Why we must demistify the digital landscape

Adela Blackford, Marketing Manager at Admedo, writes about how marketers can tackle the transparency issues addressing the programmatic landscape.

Adela Blackford

eMarketer estimates that by 2018 programmatic buying will make up: 43 percent of mobile, 74 percent of online video and 82 percent of digital display. Therefore, knowing the journey of your digital dollars is hugely important.

Addressing the issues within the digital landscape

The countless scandals that have surfaced on prominent global agencies accused of having undisclosed sums of incomes, carrying out opaque and nefarious practices that walked the fine line between unethical and illegal are enough for any marketer to be apprehensive.

When Khalil Ibrahimi MD of Admedo revealed earlier this year that he had witnessed certain agency organisations categorising clients using a colour system; clients categorised as red can be ‘burned and churned,’ whilst clients categorised as green signifies that the agency needs to be particularly careful as they are at risk of being audited, further highlighted the issues within digital.

Whilst these practices are inherent in an increasingly complex media ad-buying ecosystem and industry that has seen rapid growth, there are clear steps marketers can take to prevent being victim to this. Every marketer will recall when Marc Pritchard, CMO at P&G slammed the “crappy media supply chain” calling it “murky at best and fraudulent at worst.” It was a turning point the industry needed.

42% of each programmatic dollar is spent on non-working media, in some cases reaching 70%. According to a survey carried out by ANA (the Association of National Advertisers), Ebiquity, ACA and AD/FIN into the costs and economics of the programmatic advertising ecosystem

The “programmatic tech tax” across the Demand Supply Chain is an alarming stat. What is most telling was the high correlation between advertisers which used an agency trading desk and those which could not participate in the study due to non-cooperation or non-access to transaction level data.

Defining accountability & collaborating as an industry

For me, I think there are two areas which stand out as to why the tech tax has come about. There is the greed element - if there is an opportunity to capitalise then there will be someone there to improve on their lot. And on the other side, advertisers must realise they cannot squeeze the supply chain for all they can. Instead, there must be negotiation and honesty. There should be open lines of communication first and foremost between advertiser, agency and technology partners. If this isn’t being received, then the question is why not? Clear KPIs must be set and agreed upon from the beginning. The customer must come first for a customer-centric approach.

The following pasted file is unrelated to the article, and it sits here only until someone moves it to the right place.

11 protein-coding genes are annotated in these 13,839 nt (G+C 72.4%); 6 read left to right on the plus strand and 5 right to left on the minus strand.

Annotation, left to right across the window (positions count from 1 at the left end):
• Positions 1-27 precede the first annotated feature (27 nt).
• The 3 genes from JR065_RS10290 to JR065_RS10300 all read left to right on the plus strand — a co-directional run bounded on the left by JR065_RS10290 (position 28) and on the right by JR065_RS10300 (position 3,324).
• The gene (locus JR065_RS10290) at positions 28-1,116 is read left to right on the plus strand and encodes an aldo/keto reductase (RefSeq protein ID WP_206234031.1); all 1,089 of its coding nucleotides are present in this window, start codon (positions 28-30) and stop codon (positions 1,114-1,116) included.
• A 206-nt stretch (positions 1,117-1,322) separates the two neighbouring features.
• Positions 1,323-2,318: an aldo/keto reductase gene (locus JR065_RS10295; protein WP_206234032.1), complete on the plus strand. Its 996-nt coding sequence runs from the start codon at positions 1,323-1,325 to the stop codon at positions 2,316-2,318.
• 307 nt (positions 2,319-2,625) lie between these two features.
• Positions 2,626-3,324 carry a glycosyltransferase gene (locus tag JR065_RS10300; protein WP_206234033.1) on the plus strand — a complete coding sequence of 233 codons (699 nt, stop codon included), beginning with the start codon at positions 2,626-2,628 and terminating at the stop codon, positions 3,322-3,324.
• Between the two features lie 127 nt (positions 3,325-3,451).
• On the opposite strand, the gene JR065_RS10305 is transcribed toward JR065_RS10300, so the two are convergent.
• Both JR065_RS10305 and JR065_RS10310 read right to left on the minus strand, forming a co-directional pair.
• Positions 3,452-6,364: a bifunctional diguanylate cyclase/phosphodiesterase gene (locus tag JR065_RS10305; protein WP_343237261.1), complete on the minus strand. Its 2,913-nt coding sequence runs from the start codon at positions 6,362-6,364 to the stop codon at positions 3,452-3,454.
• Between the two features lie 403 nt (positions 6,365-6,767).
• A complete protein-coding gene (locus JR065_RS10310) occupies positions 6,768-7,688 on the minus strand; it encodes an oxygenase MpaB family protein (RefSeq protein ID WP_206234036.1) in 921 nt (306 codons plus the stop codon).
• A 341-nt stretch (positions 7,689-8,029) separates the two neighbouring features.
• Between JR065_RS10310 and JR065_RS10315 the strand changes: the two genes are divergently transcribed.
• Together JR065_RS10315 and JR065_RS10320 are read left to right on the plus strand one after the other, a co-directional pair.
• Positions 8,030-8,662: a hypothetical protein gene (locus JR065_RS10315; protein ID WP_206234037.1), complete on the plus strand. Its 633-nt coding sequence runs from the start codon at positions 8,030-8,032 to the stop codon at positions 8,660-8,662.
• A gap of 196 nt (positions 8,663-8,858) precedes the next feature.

Silos between partners and technology vendors must be broken down. If achieving a seamless customer experience is an advertiser’s top goal (which it should be), reducing the disconnect between programmatic and creative must be an area of focus. Programmatic is not simply a means to deliver an ad, and creative cannot be built separately from the data. For meaningful consumer experience to be created the two must go hand in hand for an advertiser’s business grow.

Control and transparency

Marketers must familiarise themselves with the programmatic architecture and decide what is needed and what is simply deadweight. If an advertiser is working with an agency, trade desk or direct with a technology partner, they must all have the advertiser’s best interests at heart. The ANA survey found that with the proper disclosure agreements in place the advertisers had greater control opposed to those that did not have a non-disclosure agreement. Having the ability to access transaction data, fees, and costs across the supply chain is a great way of seeing exactly where the digital dollar ends up and all parties can see the true performance of their programmatic campaigns.

Attribution and measurement

A final suggestion, be cautious of those that “mark their own homework”. We’ve seen a couple titans called out various times. Data is the glue to an advertiser’s marketing initiatives and with so many data sources, marketers need their data to be tracked in order to personalise and effectively scale their marketing communications to the right audiences. Implementing a robust attribution and measurement system through a trusted third party enables marketers to collate all performance data in a centralised location, where actionable insights can be identified and adopted without that niggling concern in the back of their mind that those figures may be overinflated or just totally off the mark.

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